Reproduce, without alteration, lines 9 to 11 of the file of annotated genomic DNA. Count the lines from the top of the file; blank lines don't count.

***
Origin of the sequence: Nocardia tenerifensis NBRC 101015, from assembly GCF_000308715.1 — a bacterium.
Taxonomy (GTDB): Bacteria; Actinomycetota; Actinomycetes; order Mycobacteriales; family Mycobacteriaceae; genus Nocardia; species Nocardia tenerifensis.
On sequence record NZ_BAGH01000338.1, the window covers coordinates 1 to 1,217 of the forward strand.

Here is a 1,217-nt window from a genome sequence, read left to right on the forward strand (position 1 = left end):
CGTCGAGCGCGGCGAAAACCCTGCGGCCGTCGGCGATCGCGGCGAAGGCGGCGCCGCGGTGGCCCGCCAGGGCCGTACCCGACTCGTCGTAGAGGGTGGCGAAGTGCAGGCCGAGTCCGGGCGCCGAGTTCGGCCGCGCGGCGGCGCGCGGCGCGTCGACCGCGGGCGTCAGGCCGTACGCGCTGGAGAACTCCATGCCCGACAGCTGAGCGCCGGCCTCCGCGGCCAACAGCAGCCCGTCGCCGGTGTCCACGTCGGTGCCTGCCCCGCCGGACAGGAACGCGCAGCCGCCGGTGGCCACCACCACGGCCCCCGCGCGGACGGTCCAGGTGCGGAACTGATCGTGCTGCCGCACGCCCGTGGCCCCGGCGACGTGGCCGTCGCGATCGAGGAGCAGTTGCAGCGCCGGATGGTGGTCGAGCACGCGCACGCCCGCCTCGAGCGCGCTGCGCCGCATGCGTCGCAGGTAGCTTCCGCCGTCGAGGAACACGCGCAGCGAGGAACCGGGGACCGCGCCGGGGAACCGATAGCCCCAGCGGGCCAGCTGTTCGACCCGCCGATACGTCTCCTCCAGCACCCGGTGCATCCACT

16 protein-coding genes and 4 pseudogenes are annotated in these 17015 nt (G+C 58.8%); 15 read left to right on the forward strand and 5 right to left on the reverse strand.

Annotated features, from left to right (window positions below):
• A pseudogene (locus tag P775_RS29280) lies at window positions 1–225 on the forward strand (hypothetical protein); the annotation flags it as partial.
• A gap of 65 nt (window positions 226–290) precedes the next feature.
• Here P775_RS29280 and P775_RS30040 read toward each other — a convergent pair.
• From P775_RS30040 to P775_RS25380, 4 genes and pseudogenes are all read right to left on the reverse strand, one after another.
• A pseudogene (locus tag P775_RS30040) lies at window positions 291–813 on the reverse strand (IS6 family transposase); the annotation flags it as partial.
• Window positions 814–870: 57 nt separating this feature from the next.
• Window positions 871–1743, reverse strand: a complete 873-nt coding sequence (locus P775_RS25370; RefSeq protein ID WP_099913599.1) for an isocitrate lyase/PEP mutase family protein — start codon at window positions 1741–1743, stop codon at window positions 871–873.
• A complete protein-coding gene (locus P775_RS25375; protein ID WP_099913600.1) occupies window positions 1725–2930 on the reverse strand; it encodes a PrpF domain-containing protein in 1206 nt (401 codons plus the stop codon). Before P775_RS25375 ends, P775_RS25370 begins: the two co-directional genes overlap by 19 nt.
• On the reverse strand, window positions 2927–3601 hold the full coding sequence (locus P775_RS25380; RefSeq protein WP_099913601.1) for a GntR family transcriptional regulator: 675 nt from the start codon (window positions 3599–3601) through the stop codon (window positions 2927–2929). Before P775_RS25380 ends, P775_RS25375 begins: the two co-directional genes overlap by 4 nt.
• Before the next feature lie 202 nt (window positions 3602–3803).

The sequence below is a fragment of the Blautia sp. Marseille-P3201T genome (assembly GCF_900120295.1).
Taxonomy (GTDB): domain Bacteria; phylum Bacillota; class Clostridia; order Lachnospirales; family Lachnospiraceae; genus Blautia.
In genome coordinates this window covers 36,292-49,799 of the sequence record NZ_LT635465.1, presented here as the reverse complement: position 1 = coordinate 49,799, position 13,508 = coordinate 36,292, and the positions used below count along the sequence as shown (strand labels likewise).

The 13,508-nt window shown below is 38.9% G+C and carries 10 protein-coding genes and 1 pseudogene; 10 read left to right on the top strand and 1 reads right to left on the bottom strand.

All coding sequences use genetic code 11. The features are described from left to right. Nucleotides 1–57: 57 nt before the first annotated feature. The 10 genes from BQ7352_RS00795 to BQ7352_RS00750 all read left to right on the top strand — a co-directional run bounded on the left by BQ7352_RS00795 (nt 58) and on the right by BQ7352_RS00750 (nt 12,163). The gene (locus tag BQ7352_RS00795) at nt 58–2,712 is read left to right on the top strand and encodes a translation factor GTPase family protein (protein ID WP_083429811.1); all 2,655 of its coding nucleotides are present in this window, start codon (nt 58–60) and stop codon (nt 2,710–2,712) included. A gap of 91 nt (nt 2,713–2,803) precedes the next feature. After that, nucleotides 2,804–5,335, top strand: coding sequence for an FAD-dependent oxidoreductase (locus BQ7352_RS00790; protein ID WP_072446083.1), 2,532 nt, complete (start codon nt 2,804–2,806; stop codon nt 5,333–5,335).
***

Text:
• A gap of 65 nt (window positions 226–290) precedes the next feature.
• Here P775_RS29280 and P775_RS30040 read toward each other — a convergent pair.
• From P775_RS30040 to P775_RS25380, 4 genes and pseudogenes are all read right to left on the reverse strand, one after another.